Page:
Because risk and uncertainty are a part of literally all areas of our life, with the finance being one of the most important areas, scientifically based risk management methods are gaining more and more popularity among the finance industry professionals. Currency fluctuations affect all businesses dealing with multiple currencies, so having at least some degree of certainty about the future exchange rates can be a significant success factor for any international enterprise. A wide range of currency forecasting methods have been developed, however, not many of them can pretend to be reliable in the long run: most algorithms only work for a short period of time, and need to be tweaked as the market conditions change.

Brijen Hathi, a Research Fellow at the Planetary & Space Sciences Research Institue, performs his own research in the field and publishes the results in the Currency Forecasting Blog. The forecasting methodology employed by Mr. Hathi is in part based on the same techniques used in probabilistic risk analysis. Like with most modern forecasting methods, in this approach, he uses historical data to predict the future, but the big difference here is that he also assigns specific probabilities to the predictions. For example, for a US-based company doing business in the UK, it doesn’t really matter what the exact GBP/USD exchange rate is going to be during the next 30 days, as long as it stays within a specific interval with a high probability (95% or more). Recently Mr. Hathi has published an article highlighting the use of EasyFit to model pricing probability of the Pound Sterling versus the US Dollar from historical data. It is fascinating to see how EasyFit is being used in (what we believe) a truly scientific approach to data analysis, and we hope to see new developments in this area soon.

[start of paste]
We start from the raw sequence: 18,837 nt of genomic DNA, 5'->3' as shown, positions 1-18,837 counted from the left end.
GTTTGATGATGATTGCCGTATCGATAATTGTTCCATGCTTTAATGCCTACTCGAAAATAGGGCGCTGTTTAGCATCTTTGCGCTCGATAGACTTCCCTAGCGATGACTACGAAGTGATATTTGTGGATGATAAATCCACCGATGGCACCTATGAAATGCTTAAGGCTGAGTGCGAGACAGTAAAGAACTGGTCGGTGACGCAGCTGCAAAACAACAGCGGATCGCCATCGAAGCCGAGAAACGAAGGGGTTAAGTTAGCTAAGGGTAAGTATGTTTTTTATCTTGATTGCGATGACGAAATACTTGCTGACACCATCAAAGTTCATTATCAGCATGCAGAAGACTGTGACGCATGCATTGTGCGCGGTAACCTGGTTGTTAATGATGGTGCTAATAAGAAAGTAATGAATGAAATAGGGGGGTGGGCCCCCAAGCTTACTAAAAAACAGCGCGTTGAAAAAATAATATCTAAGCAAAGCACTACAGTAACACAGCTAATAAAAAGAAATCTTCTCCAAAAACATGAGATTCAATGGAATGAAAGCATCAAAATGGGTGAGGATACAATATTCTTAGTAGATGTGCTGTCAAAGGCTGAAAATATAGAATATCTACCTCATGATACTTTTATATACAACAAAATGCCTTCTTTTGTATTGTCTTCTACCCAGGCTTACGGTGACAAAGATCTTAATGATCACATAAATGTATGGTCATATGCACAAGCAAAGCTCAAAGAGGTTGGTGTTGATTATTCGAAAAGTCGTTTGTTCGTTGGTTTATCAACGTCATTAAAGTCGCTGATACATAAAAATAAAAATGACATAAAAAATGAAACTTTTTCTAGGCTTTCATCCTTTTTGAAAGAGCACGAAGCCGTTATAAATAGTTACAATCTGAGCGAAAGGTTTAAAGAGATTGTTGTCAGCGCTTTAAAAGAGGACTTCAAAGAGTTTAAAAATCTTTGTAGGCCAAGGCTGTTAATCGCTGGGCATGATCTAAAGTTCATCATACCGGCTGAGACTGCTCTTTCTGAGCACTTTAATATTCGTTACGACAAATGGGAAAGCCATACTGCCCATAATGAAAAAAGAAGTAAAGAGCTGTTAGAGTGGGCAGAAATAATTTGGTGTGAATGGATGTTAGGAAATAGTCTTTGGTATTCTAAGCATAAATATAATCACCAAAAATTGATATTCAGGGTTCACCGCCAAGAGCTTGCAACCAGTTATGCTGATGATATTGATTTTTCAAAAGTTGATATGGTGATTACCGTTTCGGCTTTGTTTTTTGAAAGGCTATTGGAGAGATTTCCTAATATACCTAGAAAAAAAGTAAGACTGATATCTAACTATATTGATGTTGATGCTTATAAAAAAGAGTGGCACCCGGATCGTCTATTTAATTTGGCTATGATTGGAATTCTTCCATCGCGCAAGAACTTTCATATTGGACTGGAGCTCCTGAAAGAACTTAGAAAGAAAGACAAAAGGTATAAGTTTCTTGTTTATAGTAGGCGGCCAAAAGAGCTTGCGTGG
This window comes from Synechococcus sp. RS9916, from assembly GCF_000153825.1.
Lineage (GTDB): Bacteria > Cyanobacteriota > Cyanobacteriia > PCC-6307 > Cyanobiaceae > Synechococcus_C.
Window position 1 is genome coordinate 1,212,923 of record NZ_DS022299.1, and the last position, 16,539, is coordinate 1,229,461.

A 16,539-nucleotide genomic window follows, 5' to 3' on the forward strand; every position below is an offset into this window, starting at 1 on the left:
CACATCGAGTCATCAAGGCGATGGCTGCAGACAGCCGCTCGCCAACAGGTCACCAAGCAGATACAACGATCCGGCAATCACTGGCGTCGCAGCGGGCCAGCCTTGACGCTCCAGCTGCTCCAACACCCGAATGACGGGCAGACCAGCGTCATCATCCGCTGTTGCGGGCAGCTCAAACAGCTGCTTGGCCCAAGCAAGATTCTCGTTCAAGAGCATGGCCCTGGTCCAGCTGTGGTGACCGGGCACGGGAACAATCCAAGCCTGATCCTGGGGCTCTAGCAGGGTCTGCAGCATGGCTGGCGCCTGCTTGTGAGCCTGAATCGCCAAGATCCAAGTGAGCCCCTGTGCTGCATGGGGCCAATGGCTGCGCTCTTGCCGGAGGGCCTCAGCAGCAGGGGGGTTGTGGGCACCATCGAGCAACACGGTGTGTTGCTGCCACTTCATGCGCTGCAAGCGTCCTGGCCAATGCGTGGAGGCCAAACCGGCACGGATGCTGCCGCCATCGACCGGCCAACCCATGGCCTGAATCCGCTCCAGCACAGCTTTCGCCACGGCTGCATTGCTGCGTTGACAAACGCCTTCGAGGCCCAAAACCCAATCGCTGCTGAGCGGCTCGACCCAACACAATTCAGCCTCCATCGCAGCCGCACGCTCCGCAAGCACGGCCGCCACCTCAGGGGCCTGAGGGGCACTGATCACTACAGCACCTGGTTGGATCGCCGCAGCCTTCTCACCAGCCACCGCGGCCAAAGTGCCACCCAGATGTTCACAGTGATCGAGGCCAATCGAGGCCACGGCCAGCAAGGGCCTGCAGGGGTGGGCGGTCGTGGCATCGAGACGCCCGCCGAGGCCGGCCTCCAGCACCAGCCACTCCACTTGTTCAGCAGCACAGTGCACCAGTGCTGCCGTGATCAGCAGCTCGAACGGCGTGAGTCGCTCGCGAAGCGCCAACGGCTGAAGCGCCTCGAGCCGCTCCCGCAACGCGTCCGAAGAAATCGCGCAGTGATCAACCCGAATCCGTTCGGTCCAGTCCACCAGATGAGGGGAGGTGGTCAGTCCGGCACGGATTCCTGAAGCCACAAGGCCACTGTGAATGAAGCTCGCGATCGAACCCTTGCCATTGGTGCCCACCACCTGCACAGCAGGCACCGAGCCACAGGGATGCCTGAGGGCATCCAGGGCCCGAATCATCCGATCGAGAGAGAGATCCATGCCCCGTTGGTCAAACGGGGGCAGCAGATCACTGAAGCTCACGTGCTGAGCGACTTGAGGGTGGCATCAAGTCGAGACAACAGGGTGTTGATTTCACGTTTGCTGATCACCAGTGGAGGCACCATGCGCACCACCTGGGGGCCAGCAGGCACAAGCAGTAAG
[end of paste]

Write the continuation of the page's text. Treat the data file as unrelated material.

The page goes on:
### Simulation & Probabilistic Analysis SDK Released

Thursday, December 3rd, 2009

The beta testing of our new product, the Simulation & Probabilistic Analysis SDK, is now over, and we want to thank our beta testers for their effort and valuable feedback. One of the most exciting things is that during the beta testing phase, we have not detected any bugs in the SDK, indicating the initial high quality of the product.

The production version of the SDK is now available for public download, so if you are a software developer and need to add distribution fitting or simulation features to your software with no hassle, feel free to download the fully functional version of the SDK and try it free for 30 days.

Another good news is that the Christmas is coming, so we decided to make a gift to software developers who are considering to purchase the SDK: until the end of December, the SDK Developer License can be ordered at a \$500 discount – click here details.

### Simulation & Probabilistic Analysis SDK Available for Public Beta Testing

Monday, October 12th, 2009

The new Software Development Kit enabling you to easily add Monte Carlo simulation and distribution analysis features to your applications is now available for public beta testing – please download the free beta version and take a look at the code examples (available in several languages, including C#, VB.NET, C++, and Visual Basic for Applications).

We would be glad to receive any feedback, questions or suggestions from you, so please feel free to drop us a line and let us know what you think about this product and how we can make it better.

### EasyFit Used by NASA to Improve Monte Carlo Risk Simulation Models

Tuesday, February 10th, 2009